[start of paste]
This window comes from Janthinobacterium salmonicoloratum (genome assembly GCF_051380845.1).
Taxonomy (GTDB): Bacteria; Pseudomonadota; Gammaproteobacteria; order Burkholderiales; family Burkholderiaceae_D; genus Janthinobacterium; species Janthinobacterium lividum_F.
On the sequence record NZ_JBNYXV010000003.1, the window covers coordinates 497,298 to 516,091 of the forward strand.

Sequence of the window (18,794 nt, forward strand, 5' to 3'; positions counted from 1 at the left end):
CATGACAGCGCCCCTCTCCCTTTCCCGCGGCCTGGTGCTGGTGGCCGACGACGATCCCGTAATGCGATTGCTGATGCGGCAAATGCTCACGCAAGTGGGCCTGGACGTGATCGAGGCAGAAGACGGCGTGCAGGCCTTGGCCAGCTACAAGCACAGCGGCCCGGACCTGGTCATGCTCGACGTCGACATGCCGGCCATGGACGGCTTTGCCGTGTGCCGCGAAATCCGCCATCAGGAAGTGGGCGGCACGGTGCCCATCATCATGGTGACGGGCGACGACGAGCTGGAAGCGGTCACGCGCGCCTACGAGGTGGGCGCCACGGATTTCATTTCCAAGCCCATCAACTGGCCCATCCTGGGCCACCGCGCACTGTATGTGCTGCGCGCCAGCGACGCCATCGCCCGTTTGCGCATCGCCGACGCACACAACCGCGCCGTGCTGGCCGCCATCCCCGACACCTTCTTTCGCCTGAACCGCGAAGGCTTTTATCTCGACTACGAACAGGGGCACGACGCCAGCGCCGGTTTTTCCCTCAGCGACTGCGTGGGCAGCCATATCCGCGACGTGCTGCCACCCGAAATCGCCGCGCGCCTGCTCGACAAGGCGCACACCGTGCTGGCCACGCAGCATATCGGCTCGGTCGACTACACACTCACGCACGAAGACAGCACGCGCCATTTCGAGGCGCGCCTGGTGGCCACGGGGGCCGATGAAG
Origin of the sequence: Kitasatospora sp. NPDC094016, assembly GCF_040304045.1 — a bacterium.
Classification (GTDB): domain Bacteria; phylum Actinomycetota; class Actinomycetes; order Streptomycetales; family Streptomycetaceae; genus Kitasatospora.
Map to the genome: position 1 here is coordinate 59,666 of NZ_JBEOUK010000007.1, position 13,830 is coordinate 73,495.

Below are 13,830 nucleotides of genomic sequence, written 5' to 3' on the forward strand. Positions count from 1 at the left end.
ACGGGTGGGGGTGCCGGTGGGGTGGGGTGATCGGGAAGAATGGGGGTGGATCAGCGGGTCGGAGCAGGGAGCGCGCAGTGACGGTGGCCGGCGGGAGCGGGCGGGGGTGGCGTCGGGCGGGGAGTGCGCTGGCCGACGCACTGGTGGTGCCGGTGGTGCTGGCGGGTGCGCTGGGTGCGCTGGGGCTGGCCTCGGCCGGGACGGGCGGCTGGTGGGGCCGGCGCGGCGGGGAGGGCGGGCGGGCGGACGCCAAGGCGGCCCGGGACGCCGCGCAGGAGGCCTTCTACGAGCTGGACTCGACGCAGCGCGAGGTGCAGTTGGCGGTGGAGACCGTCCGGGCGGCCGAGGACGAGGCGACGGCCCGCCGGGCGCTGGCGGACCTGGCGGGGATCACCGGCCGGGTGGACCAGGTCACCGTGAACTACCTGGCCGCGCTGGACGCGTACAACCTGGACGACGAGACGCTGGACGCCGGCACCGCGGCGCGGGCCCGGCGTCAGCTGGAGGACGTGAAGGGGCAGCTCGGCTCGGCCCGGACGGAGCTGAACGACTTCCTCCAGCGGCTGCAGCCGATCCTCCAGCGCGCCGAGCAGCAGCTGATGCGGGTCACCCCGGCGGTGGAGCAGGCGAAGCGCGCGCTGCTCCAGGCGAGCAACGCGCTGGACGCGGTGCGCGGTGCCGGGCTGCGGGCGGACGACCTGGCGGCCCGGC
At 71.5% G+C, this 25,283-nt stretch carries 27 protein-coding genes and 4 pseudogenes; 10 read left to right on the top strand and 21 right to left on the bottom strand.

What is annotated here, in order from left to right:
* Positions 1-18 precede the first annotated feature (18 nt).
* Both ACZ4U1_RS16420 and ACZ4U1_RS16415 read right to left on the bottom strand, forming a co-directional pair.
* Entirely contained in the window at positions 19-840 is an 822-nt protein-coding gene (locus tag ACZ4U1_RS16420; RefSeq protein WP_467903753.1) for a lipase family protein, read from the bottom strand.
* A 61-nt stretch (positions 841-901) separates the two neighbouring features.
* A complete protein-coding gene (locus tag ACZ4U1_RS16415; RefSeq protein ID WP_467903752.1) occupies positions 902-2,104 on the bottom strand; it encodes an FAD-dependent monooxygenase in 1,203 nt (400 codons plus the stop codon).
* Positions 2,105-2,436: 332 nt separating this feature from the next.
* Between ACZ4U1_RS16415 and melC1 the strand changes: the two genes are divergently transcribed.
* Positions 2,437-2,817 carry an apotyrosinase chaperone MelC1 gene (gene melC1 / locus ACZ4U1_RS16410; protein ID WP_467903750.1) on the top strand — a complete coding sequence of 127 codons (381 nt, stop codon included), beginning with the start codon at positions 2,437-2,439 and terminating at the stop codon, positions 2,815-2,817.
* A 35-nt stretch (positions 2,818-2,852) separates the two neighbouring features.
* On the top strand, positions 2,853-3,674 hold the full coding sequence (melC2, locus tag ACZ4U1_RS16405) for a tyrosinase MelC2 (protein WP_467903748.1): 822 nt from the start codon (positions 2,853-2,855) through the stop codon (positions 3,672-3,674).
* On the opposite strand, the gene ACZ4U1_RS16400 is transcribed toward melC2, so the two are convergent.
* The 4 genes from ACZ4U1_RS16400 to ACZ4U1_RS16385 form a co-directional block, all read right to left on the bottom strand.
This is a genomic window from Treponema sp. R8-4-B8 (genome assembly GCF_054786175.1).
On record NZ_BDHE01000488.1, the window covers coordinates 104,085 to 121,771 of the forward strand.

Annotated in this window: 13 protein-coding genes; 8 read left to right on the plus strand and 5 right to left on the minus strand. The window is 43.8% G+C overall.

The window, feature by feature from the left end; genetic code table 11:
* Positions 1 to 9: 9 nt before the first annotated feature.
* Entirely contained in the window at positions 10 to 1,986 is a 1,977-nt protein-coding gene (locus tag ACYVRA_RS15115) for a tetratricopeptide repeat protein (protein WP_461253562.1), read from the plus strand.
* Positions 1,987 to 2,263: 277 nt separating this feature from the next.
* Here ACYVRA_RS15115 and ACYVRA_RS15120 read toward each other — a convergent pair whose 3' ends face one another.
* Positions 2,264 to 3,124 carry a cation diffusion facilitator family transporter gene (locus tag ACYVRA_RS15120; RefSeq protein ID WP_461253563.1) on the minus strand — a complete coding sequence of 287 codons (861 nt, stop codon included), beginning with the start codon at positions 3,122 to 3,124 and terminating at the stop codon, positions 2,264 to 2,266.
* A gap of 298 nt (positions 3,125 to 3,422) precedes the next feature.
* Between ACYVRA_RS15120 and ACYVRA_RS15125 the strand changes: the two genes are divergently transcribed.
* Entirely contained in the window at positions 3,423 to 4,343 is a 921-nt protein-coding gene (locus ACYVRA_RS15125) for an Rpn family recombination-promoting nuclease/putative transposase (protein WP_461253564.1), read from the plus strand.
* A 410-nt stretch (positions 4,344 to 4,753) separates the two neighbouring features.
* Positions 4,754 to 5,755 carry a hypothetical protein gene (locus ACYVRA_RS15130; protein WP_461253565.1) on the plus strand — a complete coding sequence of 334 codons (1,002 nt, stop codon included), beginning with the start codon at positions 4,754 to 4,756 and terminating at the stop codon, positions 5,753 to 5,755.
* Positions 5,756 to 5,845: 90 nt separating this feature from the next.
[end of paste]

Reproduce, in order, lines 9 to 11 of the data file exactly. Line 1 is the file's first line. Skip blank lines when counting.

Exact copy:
Below are 13,830 nucleotides of genomic sequence, written 5' to 3' on the forward strand. Positions count from 1 at the left end.
ACGGGTGGGGGTGCCGGTGGGGTGGGGTGATCGGGAAGAATGGGGGTGGATCAGCGGGTCGGAGCAGGGAGCGCGCAGTGACGGTGGCCGGCGGGAGCGGGCGGGGGTGGCGTCGGGCGGGGAGTGCGCTGGCCGACGCACTGGTGGTGCCGGTGGTGCTGGCGGGTGCGCTGGGTGCGCTGGGGCTGGCCTCGGCCGGGACGGGCGGCTGGTGGGGCCGGCGCGGCGGGGAGGGCGGGCGGGCGGACGCCAAGGCGGCCCGGGACGCCGCGCAGGAGGCCTTCTACGAGCTGGACTCGACGCAGCGCGAGGTGCAGTTGGCGGTGGAGACCGTCCGGGCGGCCGAGGACGAGGCGACGGCCCGCCGGGCGCTGGCGGACCTGGCGGGGATCACCGGCCGGGTGGACCAGGTCACCGTGAACTACCTGGCCGCGCTGGACGCGTACAACCTGGACGACGAGACGCTGGACGCCGGCACCGCGGCGCGGGCCCGGCGTCAGCTGGAGGACGTGAAGGGGCAGCTCGGCTCGGCCCGGACGGAGCTGAACGACTTCCTCCAGCGGCTGCAGCCGATCCTCCAGCGCGCCGAGCAGCAGCTGATGCGGGTCACCCCGGCGGTGGAGCAGGCGAAGCGCGCGCTGCTCCAGGCGAGCAACGCGCTGGACGCGGTGCGCGGTGCCGGGCTGCGGGCGGACGACCTGGCGGCCCGGC
At 71.5% G+C, this 25,283-nt stretch carries 27 protein-coding genes and 4 pseudogenes; 10 read left to right on the top strand and 21 right to left on the bottom strand.